New Testament significance
In the New Testament Herod’s Tomb is never mentioned, however the general consensus is that Herod the Great is buried there. It should be noted that Herod the great is not the same Herod mentioned in Mark or Luke, who was his son, Herod Antipas, and has little relevance to Herod’s Tomb. Herod, also referenced as “King of the Jews”, is only mentioned in the gospel of Matthew. It is from Matthew 2:1-24 that we can best derive Herod’s relevance to the New Testament. Within these verses we learn that Jesus was born in the town of Bethlehem, in the land of Judea, in the time during which Herod was king. Featured first is the struggle between King Herod and the new-born king, emphasised by contemporary Jewish traditions. They tell of how an Egyptian scholar of the priestly class, or certain astrologers had predicted the birth of the coming saviour of Israel - Pharaoh and all the Egyptians were upset by this and summoned all the astrologers to Egypt. So, Matthew strikes a contrast between the pagans who are ready to accept the literal king of the world and the Jewish King who refuses to accept him. The relationship between Israel and the gentiles is one of Matthew’s central concerns. In Matthew 2:3, Herod’s terror and his struggle against the idea of a messiah depict the general situation accurately. Herod’s most vulnerable point was his Edomite origin (Gen 36:19; Mal. 1:2-5); he therefore feared any messianic movement because it might dispute his right to his throne. The mention of “everyone else in Jerusalem” underlines the danger. While the Gentiles, who originally did not have the scriptures but learn the truth from those who do, are the ones who go to worship the king of the Jews. The Jewish authorities, on the other hand, are represented by Herod their King and his plot to kill the child. Matt: 2:16 conveys Herod’s calculated cruelty has become proverbial. He ordered the execution of his three sons; and at his burial one member of every family was to be slain so that the nation might truly mourn (Josephus, Ant. Xvii. 181). Josephus, who deliberately compiles these acts of cruelty, makes no mention of any slaughter of infants - this argues the historical truth of this particular outrage.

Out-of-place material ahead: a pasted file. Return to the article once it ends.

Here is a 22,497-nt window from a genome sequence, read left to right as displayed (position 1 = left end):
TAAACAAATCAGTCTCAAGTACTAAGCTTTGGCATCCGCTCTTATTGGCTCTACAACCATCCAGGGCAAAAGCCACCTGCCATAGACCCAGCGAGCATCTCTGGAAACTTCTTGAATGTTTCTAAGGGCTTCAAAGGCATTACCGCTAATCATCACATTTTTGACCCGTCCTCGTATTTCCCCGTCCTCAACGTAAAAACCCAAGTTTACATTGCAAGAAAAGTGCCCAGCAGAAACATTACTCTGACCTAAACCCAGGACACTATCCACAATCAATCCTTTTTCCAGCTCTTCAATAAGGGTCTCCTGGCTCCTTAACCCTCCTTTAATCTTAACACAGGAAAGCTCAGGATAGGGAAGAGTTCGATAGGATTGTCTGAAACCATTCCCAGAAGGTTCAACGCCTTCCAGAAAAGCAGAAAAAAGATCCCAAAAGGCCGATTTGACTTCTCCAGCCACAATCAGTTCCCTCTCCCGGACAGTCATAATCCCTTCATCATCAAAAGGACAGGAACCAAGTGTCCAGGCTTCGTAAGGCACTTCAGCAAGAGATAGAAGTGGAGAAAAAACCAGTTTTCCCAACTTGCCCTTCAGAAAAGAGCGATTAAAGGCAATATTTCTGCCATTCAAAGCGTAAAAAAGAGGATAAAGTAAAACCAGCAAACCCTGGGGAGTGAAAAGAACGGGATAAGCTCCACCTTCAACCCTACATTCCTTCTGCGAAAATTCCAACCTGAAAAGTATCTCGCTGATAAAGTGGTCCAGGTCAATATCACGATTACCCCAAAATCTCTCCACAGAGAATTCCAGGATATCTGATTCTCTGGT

More generally in the New Testament Herod the Great or the “elder”, according to Josephus, is alluded to as the client King of Rome and the Founder of the last Jewish dynasty. Thanks to good relations with Octavian (later the Emperor Augustus), his kingdom soon became as large as David’s had been. With support of a standing army, he enforced his rule everywhere, even within his own family (potentially the basis of the legend of the slaughter of innocents at Bethlehem in Matthew 2). The establishment of a central government enabled Herod to control the economy, priming it by a vigorous building program (including the new cities of Caesarea and Samaria, plus rebuilding of the temple at Jerusalem (John 2:20)). The larger temple was not finished until 66 CE, and although there is not much mention of Herod the great in the New Testament there is much discussion about the Jerusalem temple, which is spotted throughout the synoptics. Therefore despite his cruelty, Herod was known as “the Great” because Israel and Judea experienced prosperity during his reign. He was a master builder who restored the temple in Jerusalem and built many theatres, cities, palaces and fortress In general we can gather from the New Testament that his relationship with Judaism was mixed, for he both observed and scorned the Jewish customs. On the whole, apart from personal ambition, his polices were pro-Jewish but with a cosmopolitan concern to bridge the gulf between the Jewish people and the Hellenistic world.
Ravaged by disease, Herod died in palace at Jericho and was buried, supposedly, at Herodium. The tomb itself is meant to be situated just 5 kilometres south-east of Bethlehem itself (a place which obviously carries much significance for the New Testament) and 15 kilometres south of Jerusalem, another place of biblical significance and also the location of another lavish building commissioned by Herod, that is, the Temple.